Even if you’ve got a good idea from various conferences – or even been on a physical datacentre tour – then you will wonder how Tony and team have been able to find out this information and if you are a bit of an infrastructure geek then you’ll relish every juicy detail. When you see how up-to-date that information is, you’ll realise pretty quickly that the subscription model of the book – with monthly updates – means that you’ll be revisiting chapters repeatedly to update your knowledge.

Reading through the subsequent chapters – that explore each service, how they work and can be configured – along with call-outs to real-world experience and pitfalls to avoid, the detail is a common theme. The depth of information provided, along with diagrams and screenshots to explain, goes far beyond almost all Microsoft documentation.

Whilst Microsoft documentation has improved since the days of TechNet, only MVPs and experts on the outside can provide that mix of real-world current knowledge combined with sanctioned insider-information provided by Microsoft to help explain the areas only those outside Microsoft will typically wonder about and benefit from additional knowledge. When you look at the book’s acknowledgments, you’ll see that the writing team have every nugget of hard-to-find detail on good authority.

Reading through the book a recurring question for me was “where do sites like Practical 365 fit in alongside books like Office 365 for IT Pros?”

A blog or website as a source of information keeps you updated as new things come along and give practical guidance as to how to accomplish something. However, what is difficult if you are relying on articles alone is a reference book that brings it all together. This is where the book fits in and really provides immeasurable value well beyond the cover price. If you start with Office 365 today, then you really need a book like this to bring your level of knowledge up to a level point before you can then go off and learn more.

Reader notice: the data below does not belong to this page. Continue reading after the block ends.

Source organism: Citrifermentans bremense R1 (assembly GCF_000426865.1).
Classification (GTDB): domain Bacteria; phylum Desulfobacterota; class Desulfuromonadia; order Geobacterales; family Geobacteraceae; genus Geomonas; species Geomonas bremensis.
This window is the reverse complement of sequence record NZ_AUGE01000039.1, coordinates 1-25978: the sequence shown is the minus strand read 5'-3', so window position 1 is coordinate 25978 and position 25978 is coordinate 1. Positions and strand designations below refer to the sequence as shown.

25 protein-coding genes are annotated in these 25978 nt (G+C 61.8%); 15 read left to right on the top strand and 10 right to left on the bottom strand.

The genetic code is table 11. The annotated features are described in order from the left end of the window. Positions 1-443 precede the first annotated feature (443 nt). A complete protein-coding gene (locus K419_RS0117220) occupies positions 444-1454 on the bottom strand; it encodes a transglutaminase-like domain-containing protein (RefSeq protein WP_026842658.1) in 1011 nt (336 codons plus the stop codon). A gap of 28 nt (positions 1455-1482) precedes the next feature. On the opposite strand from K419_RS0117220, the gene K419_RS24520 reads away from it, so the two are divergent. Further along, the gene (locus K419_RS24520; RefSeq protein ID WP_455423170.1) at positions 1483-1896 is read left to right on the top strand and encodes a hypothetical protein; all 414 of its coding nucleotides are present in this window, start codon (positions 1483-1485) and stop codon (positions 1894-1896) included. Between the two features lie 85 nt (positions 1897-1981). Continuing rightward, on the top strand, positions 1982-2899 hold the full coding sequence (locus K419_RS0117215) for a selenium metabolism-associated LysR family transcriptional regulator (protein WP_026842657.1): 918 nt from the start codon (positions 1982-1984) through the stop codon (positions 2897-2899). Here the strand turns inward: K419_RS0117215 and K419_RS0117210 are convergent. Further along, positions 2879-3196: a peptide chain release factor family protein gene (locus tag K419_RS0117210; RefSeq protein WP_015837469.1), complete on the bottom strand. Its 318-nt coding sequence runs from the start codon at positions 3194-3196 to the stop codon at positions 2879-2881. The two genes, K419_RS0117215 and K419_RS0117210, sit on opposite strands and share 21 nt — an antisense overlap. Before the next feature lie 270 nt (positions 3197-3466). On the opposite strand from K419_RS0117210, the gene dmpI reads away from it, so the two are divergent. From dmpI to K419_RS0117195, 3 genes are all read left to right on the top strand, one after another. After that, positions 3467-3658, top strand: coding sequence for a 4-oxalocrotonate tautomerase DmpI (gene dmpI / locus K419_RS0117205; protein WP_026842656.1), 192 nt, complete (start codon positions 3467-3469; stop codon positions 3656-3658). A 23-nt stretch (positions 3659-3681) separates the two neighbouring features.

The book is separated into various chapters, focused on Office 365 services – like SharePoint, Exchange, Teams, Office 365 Client, Office 365 Groups, Stream and so on  – along with chapters on DLP, governance, mail flow, MDM and other architecture-wide topics.

It is obvious when you read through the book that each chapter is meticulously updated and current, and a one-time read through isn’t how you should approach this book. There are areas you’ll be focused on more than others. Rather than monitor various Microsoft channels to understand changes, you’ll re-read those sections in subsequent updates to gain both knowledge of the change and the context for it.